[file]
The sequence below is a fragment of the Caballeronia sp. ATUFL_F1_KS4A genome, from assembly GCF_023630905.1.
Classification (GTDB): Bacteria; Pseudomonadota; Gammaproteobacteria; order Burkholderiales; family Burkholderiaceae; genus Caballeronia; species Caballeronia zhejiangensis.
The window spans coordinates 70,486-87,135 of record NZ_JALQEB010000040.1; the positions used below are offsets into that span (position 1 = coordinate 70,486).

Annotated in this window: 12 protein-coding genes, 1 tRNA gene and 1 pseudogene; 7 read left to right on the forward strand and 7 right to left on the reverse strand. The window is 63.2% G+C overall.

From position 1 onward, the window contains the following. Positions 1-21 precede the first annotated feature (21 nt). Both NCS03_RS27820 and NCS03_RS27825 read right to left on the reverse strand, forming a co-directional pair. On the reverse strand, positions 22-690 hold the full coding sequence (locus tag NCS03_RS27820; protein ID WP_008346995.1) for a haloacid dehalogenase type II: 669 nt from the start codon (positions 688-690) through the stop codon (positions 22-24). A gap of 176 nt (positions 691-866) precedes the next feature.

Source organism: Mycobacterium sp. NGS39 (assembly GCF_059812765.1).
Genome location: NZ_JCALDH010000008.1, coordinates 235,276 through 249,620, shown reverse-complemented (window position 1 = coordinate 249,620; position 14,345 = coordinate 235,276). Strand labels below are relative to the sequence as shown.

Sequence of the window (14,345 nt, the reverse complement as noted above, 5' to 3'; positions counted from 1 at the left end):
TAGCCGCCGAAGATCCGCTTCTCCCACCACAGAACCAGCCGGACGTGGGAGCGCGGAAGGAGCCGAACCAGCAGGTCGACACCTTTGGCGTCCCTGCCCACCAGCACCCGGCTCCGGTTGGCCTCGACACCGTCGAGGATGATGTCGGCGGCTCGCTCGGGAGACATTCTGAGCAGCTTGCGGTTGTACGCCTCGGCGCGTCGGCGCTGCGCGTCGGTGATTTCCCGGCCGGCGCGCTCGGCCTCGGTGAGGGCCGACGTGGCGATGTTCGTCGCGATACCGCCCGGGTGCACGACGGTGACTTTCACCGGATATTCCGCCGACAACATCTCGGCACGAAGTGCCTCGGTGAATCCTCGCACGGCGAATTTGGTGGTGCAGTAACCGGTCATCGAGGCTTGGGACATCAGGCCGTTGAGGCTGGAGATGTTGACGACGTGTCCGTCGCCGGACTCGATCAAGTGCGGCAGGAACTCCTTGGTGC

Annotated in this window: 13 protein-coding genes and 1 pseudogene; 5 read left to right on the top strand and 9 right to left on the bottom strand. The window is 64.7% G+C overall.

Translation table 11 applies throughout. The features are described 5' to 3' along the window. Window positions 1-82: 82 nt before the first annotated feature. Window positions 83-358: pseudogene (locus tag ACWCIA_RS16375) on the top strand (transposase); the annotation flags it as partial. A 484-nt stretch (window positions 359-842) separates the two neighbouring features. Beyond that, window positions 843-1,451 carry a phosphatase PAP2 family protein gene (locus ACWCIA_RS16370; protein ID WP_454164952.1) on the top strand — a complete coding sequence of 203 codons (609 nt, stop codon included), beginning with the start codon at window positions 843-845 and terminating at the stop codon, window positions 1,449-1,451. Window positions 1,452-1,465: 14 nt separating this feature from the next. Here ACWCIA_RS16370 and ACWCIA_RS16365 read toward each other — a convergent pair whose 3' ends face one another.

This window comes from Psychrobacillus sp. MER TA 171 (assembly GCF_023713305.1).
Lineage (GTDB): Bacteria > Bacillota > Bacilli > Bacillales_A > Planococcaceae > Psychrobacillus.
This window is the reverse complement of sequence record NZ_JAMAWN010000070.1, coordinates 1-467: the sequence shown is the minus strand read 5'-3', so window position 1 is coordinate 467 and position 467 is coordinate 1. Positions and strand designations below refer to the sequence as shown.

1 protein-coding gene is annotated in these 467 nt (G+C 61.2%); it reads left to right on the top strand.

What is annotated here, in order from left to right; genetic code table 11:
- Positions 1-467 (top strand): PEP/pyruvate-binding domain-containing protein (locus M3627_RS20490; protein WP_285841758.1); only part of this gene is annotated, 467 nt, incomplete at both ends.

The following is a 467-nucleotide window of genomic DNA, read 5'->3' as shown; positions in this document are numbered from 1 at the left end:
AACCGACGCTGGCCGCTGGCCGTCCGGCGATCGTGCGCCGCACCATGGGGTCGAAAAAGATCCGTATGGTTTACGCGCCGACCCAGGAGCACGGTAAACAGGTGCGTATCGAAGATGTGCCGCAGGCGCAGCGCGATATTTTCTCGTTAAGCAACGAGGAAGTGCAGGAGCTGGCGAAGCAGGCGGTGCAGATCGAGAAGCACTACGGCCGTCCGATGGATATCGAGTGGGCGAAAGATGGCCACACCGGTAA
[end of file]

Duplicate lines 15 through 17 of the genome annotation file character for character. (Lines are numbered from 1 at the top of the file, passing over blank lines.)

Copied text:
1 protein-coding gene is annotated in these 467 nt (G+C 61.2%); it reads left to right on the top strand.

What is annotated here, in order from left to right; genetic code table 11:
- Positions 1-467 (top strand): PEP/pyruvate-binding domain-containing protein (locus M3627_RS20490; protein WP_285841758.1); only part of this gene is annotated, 467 nt, incomplete at both ends.